Situated on the outskirts of greater London, Heathrow Airport is the largest airport in Europe, and is one of the busiest and best connected airports in the United Kingdom. It is also commonly classified as the European Mainport so it sees a lot of commercial traffic in addition to the civilian traffic that has made it so popular and famous. However, Heathrow Airport didn’t start out as the thriving mainstay of air traffic that it is today and it certainly wasn’t always the main airport in London – that privilege went to Croydon Airport which was a combined airfield that was opened in 1920. Plans for Heathrow only started to take form in the 1930s and it was a privately owned Aerodrome that functioned as an aircraft assembly and testing field. It was named for the small hamlet of Heath Row which was demolished to make way for the airport and initially it was not used for commercial traffic at all.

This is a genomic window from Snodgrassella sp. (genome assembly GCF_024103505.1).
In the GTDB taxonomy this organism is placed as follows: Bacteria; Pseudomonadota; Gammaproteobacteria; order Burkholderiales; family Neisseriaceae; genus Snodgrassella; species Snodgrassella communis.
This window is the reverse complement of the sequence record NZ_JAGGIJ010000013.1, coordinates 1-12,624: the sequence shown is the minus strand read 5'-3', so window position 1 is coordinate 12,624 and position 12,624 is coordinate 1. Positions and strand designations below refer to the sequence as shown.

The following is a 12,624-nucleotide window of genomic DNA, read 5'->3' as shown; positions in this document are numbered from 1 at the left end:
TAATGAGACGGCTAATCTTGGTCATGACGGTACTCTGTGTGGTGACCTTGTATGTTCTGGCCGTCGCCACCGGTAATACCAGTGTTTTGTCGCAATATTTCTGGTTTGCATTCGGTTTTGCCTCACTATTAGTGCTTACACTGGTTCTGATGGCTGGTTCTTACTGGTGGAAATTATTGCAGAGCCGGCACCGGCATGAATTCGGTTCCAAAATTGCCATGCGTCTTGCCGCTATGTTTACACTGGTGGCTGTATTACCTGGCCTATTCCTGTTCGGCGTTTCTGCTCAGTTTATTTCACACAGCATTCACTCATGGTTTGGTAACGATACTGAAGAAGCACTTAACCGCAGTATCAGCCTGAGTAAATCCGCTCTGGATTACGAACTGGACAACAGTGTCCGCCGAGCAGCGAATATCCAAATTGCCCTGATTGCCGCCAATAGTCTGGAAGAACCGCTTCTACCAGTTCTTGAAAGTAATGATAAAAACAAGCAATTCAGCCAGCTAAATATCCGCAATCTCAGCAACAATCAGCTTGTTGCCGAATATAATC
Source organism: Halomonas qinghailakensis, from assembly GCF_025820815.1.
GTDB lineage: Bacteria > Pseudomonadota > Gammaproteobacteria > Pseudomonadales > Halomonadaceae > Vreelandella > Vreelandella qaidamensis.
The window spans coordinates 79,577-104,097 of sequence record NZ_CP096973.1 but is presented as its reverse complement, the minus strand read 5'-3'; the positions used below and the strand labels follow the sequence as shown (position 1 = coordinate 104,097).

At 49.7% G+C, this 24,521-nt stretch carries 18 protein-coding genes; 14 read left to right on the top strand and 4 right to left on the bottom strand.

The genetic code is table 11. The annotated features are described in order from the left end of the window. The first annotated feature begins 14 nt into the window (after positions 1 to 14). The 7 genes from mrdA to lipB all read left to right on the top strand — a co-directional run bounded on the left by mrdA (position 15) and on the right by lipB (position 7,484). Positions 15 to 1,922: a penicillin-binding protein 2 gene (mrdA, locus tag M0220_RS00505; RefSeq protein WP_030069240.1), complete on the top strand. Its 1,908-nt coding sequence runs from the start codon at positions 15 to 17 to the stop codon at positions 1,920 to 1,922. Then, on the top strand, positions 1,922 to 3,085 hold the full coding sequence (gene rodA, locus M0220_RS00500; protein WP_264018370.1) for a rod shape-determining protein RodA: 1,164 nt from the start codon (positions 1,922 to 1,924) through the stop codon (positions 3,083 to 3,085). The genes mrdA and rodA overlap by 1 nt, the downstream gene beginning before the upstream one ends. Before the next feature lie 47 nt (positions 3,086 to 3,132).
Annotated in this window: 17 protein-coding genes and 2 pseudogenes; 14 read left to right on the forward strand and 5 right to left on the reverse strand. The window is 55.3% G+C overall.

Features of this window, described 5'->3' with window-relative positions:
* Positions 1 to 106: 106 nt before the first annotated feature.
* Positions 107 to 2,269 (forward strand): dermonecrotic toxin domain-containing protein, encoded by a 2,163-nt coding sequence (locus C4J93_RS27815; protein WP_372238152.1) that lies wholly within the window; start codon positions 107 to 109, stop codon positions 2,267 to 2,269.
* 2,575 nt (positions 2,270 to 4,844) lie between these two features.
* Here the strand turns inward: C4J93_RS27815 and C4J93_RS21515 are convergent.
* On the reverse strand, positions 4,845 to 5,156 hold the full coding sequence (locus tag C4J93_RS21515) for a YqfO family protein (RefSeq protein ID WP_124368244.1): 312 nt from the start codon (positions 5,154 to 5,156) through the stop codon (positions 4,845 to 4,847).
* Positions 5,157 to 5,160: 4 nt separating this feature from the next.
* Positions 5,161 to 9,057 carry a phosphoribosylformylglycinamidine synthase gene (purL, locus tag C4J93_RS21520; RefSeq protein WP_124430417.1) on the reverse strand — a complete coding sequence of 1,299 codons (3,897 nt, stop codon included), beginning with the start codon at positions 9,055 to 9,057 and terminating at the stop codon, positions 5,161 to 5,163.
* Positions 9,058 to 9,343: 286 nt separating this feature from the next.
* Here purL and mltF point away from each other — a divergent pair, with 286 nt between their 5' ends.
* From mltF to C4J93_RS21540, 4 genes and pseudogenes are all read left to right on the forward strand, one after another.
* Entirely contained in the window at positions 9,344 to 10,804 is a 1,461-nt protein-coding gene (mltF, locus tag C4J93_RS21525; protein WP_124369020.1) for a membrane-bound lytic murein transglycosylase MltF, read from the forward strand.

Things changed drastically in 1944 when the Ministry of Air took over control of the airport, realized the airport’s potential as a civil aviation airport and requisitioned it on the basis of using it as a military base for long-range transport aircraft during the war. Heathrow Airport never saw any military usage but instead quickly became a civil airport. Heathrow conducted its first civil flight in 1946 when an airplane departed from Heathrow en route to Buenos Aires. Just five months later it became a fully-operational civilian airport.